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Service Assurance Is Critical for NFV & SDN

Heavy Lifting Analyst Notes
Heavy Lifting Analyst Notes
Heavy Lifting Analyst Notes

SDN and NFV both promise hardware vendor independence, improved operational efficiency, standardized and open interfaces, and the dynamic chaining of network functions to create new services. Both require centralized orchestration and management. NFV's initial focus is on the virtualization of individual network functions, while SDN's focus is on stitching together network topologies in a programmable way. There is no doubt in the minds of the operators that quality of experience (QoE) will be the critical factor in making SDN and NFV initiatives successful and realize their dream of a programmable network.

From a service management standpoint, the challenges can be very interesting. SDN's goal is centralized management and control of networking devices from multiple vendors in order to improve automation and management by using common application programming interfaces (APIs) to abstract the underlying networking details from the orchestration and provisioning systems and applications.

Operators today have multiple siloed fulfillment stacks that lack end-to-end network device management or configuration management capability. In fact, most service fulfillment offerings today do not have horizontal service-centric device management capability. This prevents service providers from having an end-to-end view of network devices, services running on those services, and customers and applications impacted.

QoE will make or break SDN and NFV initiatives. End-customers, whether they are consumers or enterprise customers, do not care about the underlying technology, as long as they get the best services at affordable price points. Service assurance processes must be able to work in close alignment with service chaining and service fulfillment and must perform real-time tracking and monitoring of network resources.

Next-generation service management platforms need to borrow principles of self-organizing networks (SON), and have self-healing capabilities to take care of device constraints or provisioning issues proactively, based on service quality, before the issues impact the customer experience. The dynamism of a next-generation hybrid virtualized service world demands self-monitoring for anomalous events in the network and the ability to diagnose and fix those issues dynamically. This enables load balancing. It also optimizes network resources, which provides economic benefits to service providers. Next-generation service management platforms should be able to arm service providers with the ability to preempt service degradation by constantly monitoring, measuring, and maintaining their service metrics in real time.

There needs to be an underlying big data/advanced analytics platform supporting performance management and assurance. Big-data predictive analytics needs to be a key component of next-generation service management systems, which will help to identify trends, patterns, and subscriber behaviors. This will help in service assurance by examining data on network performance, availability, and latency to support customer experience and operational planning, and will ensure compliance with cloud services SLAs.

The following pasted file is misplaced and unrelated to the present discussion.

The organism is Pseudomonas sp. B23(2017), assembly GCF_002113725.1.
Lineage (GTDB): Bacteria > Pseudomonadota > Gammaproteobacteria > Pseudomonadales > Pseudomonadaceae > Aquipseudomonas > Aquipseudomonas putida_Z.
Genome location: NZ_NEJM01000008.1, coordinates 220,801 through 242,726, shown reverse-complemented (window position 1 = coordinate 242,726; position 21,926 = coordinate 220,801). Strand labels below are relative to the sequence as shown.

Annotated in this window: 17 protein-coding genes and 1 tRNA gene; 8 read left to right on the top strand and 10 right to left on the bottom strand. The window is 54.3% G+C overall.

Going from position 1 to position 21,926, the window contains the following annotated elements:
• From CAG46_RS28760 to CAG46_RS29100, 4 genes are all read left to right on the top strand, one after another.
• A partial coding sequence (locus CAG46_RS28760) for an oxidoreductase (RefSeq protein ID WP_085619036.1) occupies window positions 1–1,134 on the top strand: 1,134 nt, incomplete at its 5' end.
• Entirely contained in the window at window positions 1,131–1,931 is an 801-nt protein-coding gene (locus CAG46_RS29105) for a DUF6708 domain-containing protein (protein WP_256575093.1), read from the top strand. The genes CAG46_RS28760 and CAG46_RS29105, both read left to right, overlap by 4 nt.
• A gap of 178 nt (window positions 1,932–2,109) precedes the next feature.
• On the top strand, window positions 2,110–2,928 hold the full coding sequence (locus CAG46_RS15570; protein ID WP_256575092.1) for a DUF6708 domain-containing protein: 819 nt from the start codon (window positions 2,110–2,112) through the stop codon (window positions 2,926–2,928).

In my recent report, End-to-End Service Management for SDN & NFV: Part 1, I discuss this topic in detail and examine how today's myopic standards need to evolve to provide a holistic service management strategy. In an upcoming webinar sponsored by Monolith Software, Decoding the Importance of Service Assurance in a Virtualized World, on April 30, we will discuss the critical role of service assurance in this context.

Please also read Carol Wilson's note on the same topic, Report: NFV/SDN Standards "Myopic" on Service Management.

— Ari Banerjee, Senior Analyst, Heavy Reading

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User Rank: Moderator
4/22/2014 | 10:30:43 AM
QoE or Application/Tenant Experience is not small
This is actually a big deal. The implication here is not just that commectivity is no longer the bar but also that IT environments have to be sufficiently instrumented to measure the appropriate experience. This could mean anything from completion time to jitter to reliability. There will undoubtedly be a few buckets, so users shouldn't have to specify in gory detail for every application, but this does muddy the waters some. You can't just declare 5 9s reliability and call it a day. These metrics will then roll up into the rest of the business, which means a tightening of the link between the business and IT - a good thing IMO.

Interesting stuff here.


-Mike Bushong (@mbushong)

User Rank: Moderator
4/21/2014 | 9:40:55 AM
QoE in SDN?
This is going to be interesting to say the least. Most operators are already lost on real QoE analysis in todays mobile data networks (voice is reasonably under control), essentially because they fail to really synchronise end-to-end user plane analysis with that of the control plane, as well as produce meaningful measures, so QoE in SDN seems like another gap to bridge.

Another issue is although they all agree it is needed, the day they have to spend money they will rather do it on mission critical/active part of the network rather than QoE.
Mitch Wagner
Mitch Wagner,
User Rank: Lightning
4/19/2014 | 3:34:48 PM
Multiple schools

From what I've seen centralized management and control is one goal for one school of thought for SDN. Another school is looser, just focused on separating the control plane from the data plane for improved progarmmability and management. 

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